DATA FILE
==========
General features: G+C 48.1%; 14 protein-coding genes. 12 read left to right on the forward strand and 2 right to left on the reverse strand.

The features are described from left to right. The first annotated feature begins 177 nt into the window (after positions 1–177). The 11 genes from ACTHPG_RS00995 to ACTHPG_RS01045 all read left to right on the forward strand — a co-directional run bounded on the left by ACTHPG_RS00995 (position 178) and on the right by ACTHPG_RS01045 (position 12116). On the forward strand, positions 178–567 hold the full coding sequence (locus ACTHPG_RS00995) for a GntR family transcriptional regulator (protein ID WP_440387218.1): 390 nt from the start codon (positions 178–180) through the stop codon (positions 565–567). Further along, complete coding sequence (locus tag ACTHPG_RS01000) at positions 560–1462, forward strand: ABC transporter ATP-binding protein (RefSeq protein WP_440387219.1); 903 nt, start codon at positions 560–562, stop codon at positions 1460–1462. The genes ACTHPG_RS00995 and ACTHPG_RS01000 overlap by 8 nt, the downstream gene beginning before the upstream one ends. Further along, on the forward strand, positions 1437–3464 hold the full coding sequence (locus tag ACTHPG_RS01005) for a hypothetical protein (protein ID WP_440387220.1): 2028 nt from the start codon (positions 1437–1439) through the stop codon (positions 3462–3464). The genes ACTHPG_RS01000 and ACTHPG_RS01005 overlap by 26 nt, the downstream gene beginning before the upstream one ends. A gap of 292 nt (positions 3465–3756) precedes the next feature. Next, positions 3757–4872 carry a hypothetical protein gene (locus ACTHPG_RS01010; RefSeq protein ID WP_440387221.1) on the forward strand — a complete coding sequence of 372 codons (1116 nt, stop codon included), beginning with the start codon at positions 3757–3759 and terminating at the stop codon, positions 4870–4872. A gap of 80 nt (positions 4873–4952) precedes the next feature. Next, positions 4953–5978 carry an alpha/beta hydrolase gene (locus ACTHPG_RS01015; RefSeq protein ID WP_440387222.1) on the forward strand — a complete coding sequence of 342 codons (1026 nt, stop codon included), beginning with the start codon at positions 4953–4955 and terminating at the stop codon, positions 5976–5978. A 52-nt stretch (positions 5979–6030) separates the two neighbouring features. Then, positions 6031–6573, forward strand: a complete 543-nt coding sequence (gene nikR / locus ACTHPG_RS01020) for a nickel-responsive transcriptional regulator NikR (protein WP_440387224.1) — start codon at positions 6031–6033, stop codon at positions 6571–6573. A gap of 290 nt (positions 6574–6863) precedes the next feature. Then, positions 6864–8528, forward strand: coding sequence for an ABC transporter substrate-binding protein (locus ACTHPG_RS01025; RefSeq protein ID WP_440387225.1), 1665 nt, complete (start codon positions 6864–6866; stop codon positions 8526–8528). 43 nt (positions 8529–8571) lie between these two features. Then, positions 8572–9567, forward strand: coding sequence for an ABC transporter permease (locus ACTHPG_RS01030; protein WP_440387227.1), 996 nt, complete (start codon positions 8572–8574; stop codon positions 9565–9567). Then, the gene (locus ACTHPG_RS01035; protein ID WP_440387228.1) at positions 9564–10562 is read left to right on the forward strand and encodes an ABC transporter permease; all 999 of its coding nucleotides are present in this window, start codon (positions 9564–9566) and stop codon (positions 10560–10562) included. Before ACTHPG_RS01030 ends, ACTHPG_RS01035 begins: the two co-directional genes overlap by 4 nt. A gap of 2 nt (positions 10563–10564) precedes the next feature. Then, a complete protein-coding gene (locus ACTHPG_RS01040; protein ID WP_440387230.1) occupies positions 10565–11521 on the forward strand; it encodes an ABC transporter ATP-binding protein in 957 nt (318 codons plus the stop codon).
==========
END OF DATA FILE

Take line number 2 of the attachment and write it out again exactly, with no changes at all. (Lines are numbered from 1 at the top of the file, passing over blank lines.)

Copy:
The features are described from left to right. The first annotated feature begins 177 nt into the window (after positions 1–177). The 11 genes from ACTHPG_RS00995 to ACTHPG_RS01045 all read left to right on the forward strand — a co-directional run bounded on the left by ACTHPG_RS00995 (position 178) and on the right by ACTHPG_RS01045 (position 12116). On the forward strand, positions 178–567 hold the full coding sequence (locus ACTHPG_RS00995) for a GntR family transcriptional regulator (protein ID WP_440387218.1): 390 nt from the start codon (positions 178–180) through the stop codon (positions 565–567). Further along, complete coding sequence (locus tag ACTHPG_RS01000) at positions 560–1462, forward strand: ABC transporter ATP-binding protein (RefSeq protein WP_440387219.1); 903 nt, start codon at positions 560–562, stop codon at positions 1460–1462. The genes ACTHPG_RS00995 and ACTHPG_RS01000 overlap by 8 nt, the downstream gene beginning before the upstream one ends. Further along, on the forward strand, positions 1437–3464 hold the full coding sequence (locus tag ACTHPG_RS01005) for a hypothetical protein (protein ID WP_440387220.1): 2028 nt from the start codon (positions 1437–1439) through the stop codon (positions 3462–3464). The genes ACTHPG_RS01000 and ACTHPG_RS01005 overlap by 26 nt, the downstream gene beginning before the upstream one ends. A gap of 292 nt (positions 3465–3756) precedes the next feature. Next, positions 3757–4872 carry a hypothetical protein gene (locus ACTHPG_RS01010; RefSeq protein ID WP_440387221.1) on the forward strand — a complete coding sequence of 372 codons (1116 nt, stop codon included), beginning with the start codon at positions 3757–3759 and terminating at the stop codon, positions 4870–4872. A gap of 80 nt (positions 4873–4952) precedes the next feature. Next, positions 4953–5978 carry an alpha/beta hydrolase gene (locus ACTHPG_RS01015; RefSeq protein ID WP_440387222.1) on the forward strand — a complete coding sequence of 342 codons (1026 nt, stop codon included), beginning with the start codon at positions 4953–4955 and terminating at the stop codon, positions 5976–5978. A 52-nt stretch (positions 5979–6030) separates the two neighbouring features. Then, positions 6031–6573, forward strand: a complete 543-nt coding sequence (gene nikR / locus ACTHPG_RS01020) for a nickel-responsive transcriptional regulator NikR (protein WP_440387224.1) — start codon at positions 6031–6033, stop codon at positions 6571–6573. A gap of 290 nt (positions 6574–6863) precedes the next feature. Then, positions 6864–8528, forward strand: coding sequence for an ABC transporter substrate-binding protein (locus ACTHPG_RS01025; RefSeq protein ID WP_440387225.1), 1665 nt, complete (start codon positions 6864–6866; stop codon positions 8526–8528). 43 nt (positions 8529–8571) lie between these two features. Then, positions 8572–9567, forward strand: coding sequence for an ABC transporter permease (locus ACTHPG_RS01030; protein WP_440387227.1), 996 nt, complete (start codon positions 8572–8574; stop codon positions 9565–9567). Then, the gene (locus ACTHPG_RS01035; protein ID WP_440387228.1) at positions 9564–10562 is read left to right on the forward strand and encodes an ABC transporter permease; all 999 of its coding nucleotides are present in this window, start codon (positions 9564–9566) and stop codon (positions 10560–10562) included. Before ACTHPG_RS01030 ends, ACTHPG_RS01035 begins: the two co-directional genes overlap by 4 nt. A gap of 2 nt (positions 10563–10564) precedes the next feature. Then, a complete protein-coding gene (locus ACTHPG_RS01040; protein ID WP_440387230.1) occupies positions 10565–11521 on the forward strand; it encodes an ABC transporter ATP-binding protein in 957 nt (318 codons plus the stop codon).